The Implementers. Two main groups of producers are involved in augmentative biological control: commercial and centralized. The former are independent companies who produce and sell BCAs to users. Such companies have mostly operated in developed countries, but new ones are increasingly common globally, particularly supporting cash crop production in middle-income countries. The centralized production units are government- or industry-owned and produce natural enemies for a particular niche, normally large-scale agriculture or forestry, or the natural environment which are either provided free or sold to users. In the case of classical biological control, those who implement it are normally national agencies or programmes. Classical biological control in developing countries is often carried out with the financial support of international development agencies and technical support of implementation agencies.

The Benefits to Users and Their Customers. In the context of agriculture and forestry, the main beneficiaries of classical biological control are the farmers who have their pest problems reduced without necessarily actively using BCAs, which by spreading and reproducing naturally contribute to the public good. The reduced crop losses from pests lead to improved food security and improved livelihoods. Farmers in all parts of the world have benefited from this. Consumers also benefit from reduced use of pesticides, and hence lower pesticide residues in food. Thus, classical biological control is in the domain of public good, as the benefits reach all who grow and benefit from the crop, without requiring them to intervene. The use of augmentative and classical biological control enables producers to reduce pesticide use and residues to meet the high standards of profitable northern export markets, resulting in job creation amongst the growers and a very significant influx of foreign exchange in developing countries.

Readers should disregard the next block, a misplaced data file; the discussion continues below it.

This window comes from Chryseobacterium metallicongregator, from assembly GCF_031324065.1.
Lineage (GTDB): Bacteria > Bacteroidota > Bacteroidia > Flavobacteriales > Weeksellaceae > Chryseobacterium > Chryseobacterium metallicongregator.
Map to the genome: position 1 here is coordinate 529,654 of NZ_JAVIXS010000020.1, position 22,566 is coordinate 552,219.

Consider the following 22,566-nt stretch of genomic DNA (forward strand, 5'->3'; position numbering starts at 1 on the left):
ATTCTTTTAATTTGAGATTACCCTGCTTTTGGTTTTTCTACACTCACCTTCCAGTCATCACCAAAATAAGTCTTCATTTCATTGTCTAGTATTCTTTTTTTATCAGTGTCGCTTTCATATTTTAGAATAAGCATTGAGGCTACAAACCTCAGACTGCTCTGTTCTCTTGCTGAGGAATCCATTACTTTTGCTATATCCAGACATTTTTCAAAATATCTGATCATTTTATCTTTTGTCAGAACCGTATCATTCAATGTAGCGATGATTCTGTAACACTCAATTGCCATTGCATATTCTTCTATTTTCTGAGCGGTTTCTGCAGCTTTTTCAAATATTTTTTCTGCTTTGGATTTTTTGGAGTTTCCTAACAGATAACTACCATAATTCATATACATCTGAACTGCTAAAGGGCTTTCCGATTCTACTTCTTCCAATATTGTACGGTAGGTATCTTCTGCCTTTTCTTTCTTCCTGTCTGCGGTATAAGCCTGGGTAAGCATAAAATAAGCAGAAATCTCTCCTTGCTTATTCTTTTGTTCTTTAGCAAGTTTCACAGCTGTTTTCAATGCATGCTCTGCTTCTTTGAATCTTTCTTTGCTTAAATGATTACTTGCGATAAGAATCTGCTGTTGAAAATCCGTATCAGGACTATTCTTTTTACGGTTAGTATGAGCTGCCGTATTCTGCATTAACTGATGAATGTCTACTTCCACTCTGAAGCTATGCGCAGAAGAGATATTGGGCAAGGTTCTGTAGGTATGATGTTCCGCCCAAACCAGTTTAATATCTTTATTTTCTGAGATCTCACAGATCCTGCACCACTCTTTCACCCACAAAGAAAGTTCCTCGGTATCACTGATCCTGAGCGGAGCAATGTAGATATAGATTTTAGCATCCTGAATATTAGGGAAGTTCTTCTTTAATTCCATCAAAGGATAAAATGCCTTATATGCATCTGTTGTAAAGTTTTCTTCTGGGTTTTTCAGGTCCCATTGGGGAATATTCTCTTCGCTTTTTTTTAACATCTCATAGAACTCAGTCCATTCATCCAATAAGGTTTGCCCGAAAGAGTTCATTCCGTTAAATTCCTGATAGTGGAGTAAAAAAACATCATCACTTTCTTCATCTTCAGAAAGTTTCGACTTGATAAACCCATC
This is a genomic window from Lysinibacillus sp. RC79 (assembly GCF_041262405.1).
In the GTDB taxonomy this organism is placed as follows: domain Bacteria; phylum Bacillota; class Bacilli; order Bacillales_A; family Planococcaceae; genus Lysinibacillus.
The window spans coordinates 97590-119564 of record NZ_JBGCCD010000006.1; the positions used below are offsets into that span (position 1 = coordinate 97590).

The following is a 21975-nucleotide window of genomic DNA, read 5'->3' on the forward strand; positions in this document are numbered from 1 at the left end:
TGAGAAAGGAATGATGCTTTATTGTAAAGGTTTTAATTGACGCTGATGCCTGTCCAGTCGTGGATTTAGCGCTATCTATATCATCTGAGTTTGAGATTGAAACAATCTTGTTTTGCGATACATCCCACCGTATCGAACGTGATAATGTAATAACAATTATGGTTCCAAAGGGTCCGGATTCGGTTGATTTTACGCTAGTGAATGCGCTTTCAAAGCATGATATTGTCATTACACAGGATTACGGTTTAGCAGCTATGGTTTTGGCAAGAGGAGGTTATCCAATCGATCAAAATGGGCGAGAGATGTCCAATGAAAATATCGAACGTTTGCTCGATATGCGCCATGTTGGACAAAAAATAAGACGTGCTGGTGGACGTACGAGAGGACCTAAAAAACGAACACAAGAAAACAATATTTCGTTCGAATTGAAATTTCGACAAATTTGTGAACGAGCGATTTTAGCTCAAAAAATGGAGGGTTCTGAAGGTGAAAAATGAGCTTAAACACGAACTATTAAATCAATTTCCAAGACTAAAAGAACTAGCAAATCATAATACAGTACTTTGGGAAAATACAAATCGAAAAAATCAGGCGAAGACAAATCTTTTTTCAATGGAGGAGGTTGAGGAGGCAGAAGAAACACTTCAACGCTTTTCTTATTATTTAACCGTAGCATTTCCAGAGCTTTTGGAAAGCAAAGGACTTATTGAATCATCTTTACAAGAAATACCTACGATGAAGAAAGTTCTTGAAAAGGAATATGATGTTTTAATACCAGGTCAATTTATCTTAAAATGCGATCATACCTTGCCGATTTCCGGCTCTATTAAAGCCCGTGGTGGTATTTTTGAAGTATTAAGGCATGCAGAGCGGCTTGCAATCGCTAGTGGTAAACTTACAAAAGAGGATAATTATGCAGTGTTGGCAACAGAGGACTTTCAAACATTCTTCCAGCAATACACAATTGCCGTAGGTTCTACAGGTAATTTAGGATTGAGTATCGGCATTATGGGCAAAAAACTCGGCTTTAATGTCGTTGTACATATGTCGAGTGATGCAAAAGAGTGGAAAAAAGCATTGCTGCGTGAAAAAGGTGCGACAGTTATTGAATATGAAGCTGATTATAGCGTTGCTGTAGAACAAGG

To make augmentative biological control products available in developing countries it is necessary to establish mass- production facilities, which create job opportunities. Also important is the creation or retention of jobs in agricultural production systems dependent upon augmentative or classical biological control.

Biological control also addresses invasive alien species that are problems in agriculture, forestry and the environment. Biological control is an cost-effective tool to tackle alien pest problems. Furthermore, biological control is environmentally friendly and generally does not lead to a reduction of biodiversity which is often observed when chemical pesticides are used.